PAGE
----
Encourage artists to become familiar with best practices for creating street art in order to choose materials and locations that will naturally enhance preservation - for example, avoiding south-facing walls where light damage and heat damage from the sun will be more intense, and choosing paints with light-resistant pigments. 

Coatings can be applied to protect the paint layer and to make it easier to remove graffiti. Coatings should be durable, permeable, reversible, and compatible with the artwork, so that they can be removed later without damaging the paint layer. Always test a coating in a small area before applying overall. Depending on a number of conditions, a clear coating can become cloudy, yellow, or begin to chip and flake. Don’t apply impermeable and irreversible coatings (such as polyurethane), as these will cause more damage over time. Find more advice on coatings here

Don’t attempt to preserve the artwork by covering it with glass or Plexiglass. This will trap moisture and dirt and speed up deterioration. It will also alter the appearance of the artwork, and make it more difficult to see.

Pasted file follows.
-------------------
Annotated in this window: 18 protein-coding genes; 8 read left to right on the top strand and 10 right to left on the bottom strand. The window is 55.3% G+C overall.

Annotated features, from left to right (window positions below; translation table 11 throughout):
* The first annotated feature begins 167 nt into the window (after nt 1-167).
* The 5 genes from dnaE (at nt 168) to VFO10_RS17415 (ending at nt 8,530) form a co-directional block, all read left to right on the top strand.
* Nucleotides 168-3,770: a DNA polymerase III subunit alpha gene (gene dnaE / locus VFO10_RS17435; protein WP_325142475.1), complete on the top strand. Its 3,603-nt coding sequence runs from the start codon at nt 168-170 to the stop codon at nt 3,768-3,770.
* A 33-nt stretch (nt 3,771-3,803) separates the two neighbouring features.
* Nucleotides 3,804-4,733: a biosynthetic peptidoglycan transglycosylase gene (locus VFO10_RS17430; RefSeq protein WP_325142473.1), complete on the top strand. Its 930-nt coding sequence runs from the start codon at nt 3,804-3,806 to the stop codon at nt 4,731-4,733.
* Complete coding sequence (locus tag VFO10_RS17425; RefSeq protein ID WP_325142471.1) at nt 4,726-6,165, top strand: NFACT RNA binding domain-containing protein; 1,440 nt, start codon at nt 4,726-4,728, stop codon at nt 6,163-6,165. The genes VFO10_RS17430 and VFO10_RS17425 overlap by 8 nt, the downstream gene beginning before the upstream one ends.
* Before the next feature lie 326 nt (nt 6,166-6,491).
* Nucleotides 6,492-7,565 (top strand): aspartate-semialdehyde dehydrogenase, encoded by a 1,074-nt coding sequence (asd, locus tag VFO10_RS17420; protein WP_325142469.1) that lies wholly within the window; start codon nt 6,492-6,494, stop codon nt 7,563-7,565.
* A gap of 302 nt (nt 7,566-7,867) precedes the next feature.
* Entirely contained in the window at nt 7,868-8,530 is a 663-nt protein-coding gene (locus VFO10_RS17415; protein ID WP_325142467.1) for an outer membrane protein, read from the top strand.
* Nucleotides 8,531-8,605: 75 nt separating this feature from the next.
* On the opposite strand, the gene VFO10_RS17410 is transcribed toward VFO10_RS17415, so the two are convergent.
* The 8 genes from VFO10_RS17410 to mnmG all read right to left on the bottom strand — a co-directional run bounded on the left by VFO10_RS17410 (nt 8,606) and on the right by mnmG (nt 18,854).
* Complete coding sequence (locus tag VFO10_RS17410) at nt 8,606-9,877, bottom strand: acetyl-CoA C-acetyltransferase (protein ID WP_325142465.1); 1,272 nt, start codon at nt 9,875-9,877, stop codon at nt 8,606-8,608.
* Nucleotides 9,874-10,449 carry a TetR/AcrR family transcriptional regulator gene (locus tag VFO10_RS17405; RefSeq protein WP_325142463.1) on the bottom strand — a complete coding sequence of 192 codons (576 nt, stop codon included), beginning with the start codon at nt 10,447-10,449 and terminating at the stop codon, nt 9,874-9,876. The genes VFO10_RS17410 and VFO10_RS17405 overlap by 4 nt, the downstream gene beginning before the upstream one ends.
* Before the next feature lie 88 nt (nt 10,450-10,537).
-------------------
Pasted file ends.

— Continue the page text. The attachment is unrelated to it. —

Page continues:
Use overhangs and gutters to redirect water away from the artwork. 

Maintain street art by sweeping around it, cutting back nearby plant growth, keeping gutters clean, and promptly removing graffiti or vandalism. You can install signage nearby with contact information for reporting graffiti or vandalism. 

If the mural is washed, it should be done as gently as possible without detergents and with minimal water pressure. Test a small area before cleaning overall. 

Try to obtain the permission of the artist, building owner, and neighborhood before moving street art to a protected location for preservation purposes. Document the original location and context as much as possible beforehand, and keep these records associated with the artwork. 

Further Reading

Best Practices for Creating Street Art

“Conservation guidelines for outdoor murals”. Canadian Conservation Institute. (2017)

“Mural Creation Best Practices”. Rescue Public Murals. (n.d.)

Williams, B. “Techniques of Community Murals” Community Public Art Guide. (n.d.)


Di Giacomo, G. “Top Tips in Street Art Conservation”. Street Art Today. (2018)

Garcia, R. “Ephemerality, Values and New Models: an Approach to Graffiti and Street Art Conservation” Plowden & Smith. (2019)

García Gayo, E. “Street Art Conservation: The drift of abandonment” SAUC Journal Vol 1 No 1. (2015)

Hoagland, S. “Art or Awful: The Conservation of Graffiti”. National Trust for Historic Preservation: Preservation Leadership Forum. (2019)

Rainer, L. “The Conservation of Outdoor Contemporary Murals”. The Getty Conservation Institute Newsletter, Volume 18, No. 2. (2003)

Santabárbara, C. “Street art conservation: beyond mural restoration” Opus n.s. n. 2. (2018)

Smith McNally, R. and Hsu, L. “Conservation of Contemporary Public Art”. Conservation Perspectives: the GCI Newsletter. (2012)